How to Stop Saying “Yes” All the Time and Avoid Burnout:-
If you’re like most women, you’re quick to help or volunteer for something at work. Your intentions are to be a helpful team player—a great quality! But what often happens is that you become the “Jill of all trades,” taking on new responsibilities and tasks outside your role.
This often leads to stress and burnout. Burnout is a serious problem in the workplace—research by Indeed found that 52% of survey respondents experienced burnout in 2021. While burnout should be avoided in and of itself, the other challenge here is that extra tasks often don’t come with a raise, new title, or promotion.
Let’s dive in a bit deeper and see what some options are so you can stop automatically saying “yes” and burning out on extra tasks.
Click on the video below to learn more about “Feeling Burnt Out At Work From Saying “Yes” With No Additional Compensation”
Step 1: Evaluate the Opportunity
If your boss comes to you with a new responsibility, it’s okay to pause and get clarification before taking it on. You may also need to work on developing self-awareness, so you know when and why you say “yes” to opportunities that lead to burnout.
Here are some things to consider:
- Is this a short-term or long-term responsibility? This is most impacted by why there are additional tasks. A recent study recorded 83% of respondents taking on up to six additional tasks due to coworkers resigning—a prime situation for burnout!
- What’s your capacity like right now to take this on? Will it take away from other responsibilities?
- Does this opportunity align with your future career goals? Or is it just “busy work” that’s not related to your future plans?
Step 2: Make a Plan
After evaluating the opportunity, you can make an informed decision to say “yes” or “no.”
If you don’t have the capacity, your other work will suffer, or it doesn’t align with your future goals… the answer should be no. There is no obligation to suffer burnout just to be seen as a team player.
But, if this is an opportunity that might align with future goals, plan for how you can incorporate it into your current workload. Things to consider:
- What you may need to offload to someone else to take this on.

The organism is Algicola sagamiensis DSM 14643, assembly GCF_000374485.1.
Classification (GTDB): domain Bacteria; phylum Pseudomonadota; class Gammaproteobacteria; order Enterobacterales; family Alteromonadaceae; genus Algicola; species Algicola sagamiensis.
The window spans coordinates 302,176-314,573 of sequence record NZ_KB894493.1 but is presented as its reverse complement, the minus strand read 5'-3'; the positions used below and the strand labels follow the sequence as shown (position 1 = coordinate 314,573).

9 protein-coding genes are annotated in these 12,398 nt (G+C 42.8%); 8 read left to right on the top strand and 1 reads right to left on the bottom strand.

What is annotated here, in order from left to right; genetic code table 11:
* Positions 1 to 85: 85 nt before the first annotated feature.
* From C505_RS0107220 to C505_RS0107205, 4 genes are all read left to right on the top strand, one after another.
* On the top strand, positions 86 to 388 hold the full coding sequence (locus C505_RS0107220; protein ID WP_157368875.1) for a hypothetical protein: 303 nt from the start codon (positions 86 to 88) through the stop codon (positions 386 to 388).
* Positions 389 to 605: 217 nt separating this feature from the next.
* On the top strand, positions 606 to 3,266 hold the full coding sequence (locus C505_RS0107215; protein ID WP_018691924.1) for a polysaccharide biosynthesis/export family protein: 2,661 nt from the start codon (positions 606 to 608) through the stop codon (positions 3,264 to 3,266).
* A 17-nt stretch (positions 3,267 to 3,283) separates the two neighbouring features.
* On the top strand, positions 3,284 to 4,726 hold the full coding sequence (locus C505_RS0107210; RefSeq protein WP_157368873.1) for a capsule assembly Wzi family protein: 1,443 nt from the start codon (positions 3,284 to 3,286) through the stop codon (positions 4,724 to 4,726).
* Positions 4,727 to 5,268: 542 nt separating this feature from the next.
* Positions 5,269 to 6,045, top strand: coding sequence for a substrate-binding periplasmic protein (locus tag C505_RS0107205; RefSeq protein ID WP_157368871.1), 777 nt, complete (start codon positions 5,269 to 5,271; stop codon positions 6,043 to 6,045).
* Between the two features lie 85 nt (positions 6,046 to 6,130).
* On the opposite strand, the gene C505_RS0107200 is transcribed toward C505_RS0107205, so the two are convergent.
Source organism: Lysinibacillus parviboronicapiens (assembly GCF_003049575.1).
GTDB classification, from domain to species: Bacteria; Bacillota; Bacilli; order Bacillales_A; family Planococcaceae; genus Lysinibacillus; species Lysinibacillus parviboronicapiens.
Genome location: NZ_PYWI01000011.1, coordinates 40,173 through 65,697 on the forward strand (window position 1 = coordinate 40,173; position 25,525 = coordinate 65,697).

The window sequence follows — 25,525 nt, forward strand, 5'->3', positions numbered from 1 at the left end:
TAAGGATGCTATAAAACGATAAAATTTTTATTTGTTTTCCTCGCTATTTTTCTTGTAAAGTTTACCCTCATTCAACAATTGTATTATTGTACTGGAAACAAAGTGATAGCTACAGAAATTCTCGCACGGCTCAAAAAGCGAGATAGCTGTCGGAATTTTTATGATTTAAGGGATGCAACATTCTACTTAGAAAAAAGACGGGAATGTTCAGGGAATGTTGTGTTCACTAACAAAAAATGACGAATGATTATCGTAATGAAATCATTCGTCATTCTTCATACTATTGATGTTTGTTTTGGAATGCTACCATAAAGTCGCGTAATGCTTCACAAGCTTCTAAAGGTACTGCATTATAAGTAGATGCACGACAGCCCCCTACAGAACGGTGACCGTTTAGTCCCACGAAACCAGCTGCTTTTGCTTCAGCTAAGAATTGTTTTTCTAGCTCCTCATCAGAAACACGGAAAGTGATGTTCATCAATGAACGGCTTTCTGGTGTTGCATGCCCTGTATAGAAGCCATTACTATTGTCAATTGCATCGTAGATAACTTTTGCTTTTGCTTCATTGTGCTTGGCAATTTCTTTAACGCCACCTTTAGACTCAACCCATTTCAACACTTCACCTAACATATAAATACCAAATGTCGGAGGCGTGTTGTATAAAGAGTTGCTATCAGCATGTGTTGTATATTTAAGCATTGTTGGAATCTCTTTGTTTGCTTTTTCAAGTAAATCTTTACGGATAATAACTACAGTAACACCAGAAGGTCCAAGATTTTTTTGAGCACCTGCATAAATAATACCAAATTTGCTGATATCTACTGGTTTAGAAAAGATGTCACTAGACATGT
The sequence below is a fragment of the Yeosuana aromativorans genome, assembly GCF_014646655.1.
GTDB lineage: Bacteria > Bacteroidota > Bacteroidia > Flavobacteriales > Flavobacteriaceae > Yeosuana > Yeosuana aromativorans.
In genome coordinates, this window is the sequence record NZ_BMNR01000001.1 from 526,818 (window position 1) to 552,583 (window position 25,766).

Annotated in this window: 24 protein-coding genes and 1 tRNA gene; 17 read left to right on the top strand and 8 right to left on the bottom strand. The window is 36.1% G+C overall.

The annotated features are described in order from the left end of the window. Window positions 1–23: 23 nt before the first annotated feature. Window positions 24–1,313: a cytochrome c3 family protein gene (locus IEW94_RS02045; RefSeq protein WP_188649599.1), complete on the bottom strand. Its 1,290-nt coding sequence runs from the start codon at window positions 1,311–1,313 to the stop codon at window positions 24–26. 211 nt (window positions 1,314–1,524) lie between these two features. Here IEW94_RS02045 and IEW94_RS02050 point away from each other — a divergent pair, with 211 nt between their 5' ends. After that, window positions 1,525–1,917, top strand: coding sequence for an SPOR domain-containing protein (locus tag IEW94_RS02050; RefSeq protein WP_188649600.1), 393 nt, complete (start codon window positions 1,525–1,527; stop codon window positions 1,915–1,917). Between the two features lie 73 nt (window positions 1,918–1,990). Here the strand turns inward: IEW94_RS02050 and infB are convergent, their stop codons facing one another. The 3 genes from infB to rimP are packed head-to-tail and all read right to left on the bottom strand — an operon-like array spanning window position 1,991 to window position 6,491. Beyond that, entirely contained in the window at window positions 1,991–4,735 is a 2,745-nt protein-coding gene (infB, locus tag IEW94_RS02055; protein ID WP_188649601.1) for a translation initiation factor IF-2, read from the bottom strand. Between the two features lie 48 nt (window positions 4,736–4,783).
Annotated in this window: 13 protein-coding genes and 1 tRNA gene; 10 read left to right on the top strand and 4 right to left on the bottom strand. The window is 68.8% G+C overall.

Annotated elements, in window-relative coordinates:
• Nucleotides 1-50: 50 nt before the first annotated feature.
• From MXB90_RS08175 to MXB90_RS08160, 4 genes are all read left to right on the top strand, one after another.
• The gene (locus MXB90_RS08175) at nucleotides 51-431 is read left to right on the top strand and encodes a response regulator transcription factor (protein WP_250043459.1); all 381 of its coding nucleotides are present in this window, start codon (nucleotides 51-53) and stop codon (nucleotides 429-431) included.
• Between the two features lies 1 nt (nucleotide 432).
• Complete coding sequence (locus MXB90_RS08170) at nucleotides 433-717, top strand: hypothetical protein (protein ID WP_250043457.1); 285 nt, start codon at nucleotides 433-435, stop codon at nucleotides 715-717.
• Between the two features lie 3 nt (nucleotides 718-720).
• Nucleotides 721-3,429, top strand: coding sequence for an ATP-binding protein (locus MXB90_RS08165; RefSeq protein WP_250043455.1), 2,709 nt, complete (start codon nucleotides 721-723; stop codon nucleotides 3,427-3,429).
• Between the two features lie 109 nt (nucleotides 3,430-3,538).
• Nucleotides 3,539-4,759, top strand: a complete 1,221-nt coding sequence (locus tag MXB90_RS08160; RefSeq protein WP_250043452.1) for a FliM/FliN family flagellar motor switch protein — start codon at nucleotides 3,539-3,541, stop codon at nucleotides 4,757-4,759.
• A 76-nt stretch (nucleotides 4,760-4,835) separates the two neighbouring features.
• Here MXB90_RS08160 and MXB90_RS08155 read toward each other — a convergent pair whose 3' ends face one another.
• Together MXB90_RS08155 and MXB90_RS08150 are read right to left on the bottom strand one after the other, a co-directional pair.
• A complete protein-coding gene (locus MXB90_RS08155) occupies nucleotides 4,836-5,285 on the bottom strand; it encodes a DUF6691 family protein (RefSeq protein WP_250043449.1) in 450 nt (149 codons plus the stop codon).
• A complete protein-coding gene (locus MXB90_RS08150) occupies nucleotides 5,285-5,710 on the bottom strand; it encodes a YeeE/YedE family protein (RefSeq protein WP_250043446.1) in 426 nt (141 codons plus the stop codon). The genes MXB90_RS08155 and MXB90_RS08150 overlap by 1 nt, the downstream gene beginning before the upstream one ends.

- How long you’d be able to manage it in your workload?
- Who do you need support from, or will you be working with?
- What pay raise, promotion, or role change would be appropriate based on the additional responsibilities?
Step 3: Communicate with Your Boss
After thinking through all of these different things, you’re now ready to talk to your boss. Whether it’s “yes” or “no,” use the information, you collected to back up your response.
If you’re taking on a lot more responsibility, do your homework and be prepared to ask for a raise or promotion that matches the opportunity. Sometimes you will want to ask for a raise when given new tasks, but often it’s best to get a few months of the new tasks under your belt to show the results of your work.
This allows you to negotiate a salary increase for tasks you’re sure you want to continue, tasks you are good at, and it often will allow you to ask for more money. Since you can tie the value back to your results and not only on the work, you’ll be taking on.
Additionally, this method will ensure your boss doesn’t feel like they are being held hostage every time you are given additional work. The key is to properly evaluate the situation and scope of work to avoid loss of compensation long term.
I’m not going to sugar-coat it – these conversations can be tough, and advocating for your career takes preparation and practice. That’s why it’s so important to have a solid plan in place! Working with a career coach or mentor will empower you to make quality and timely decisions.
My Promotion Plan is my signature method to help women achieve the promotion of their dreams. It has seven tangible steps to complete and is designed to help women achieve career advancement, including how to talk to your boss! I’d love for you to join in and start working towards your career advancement goals today.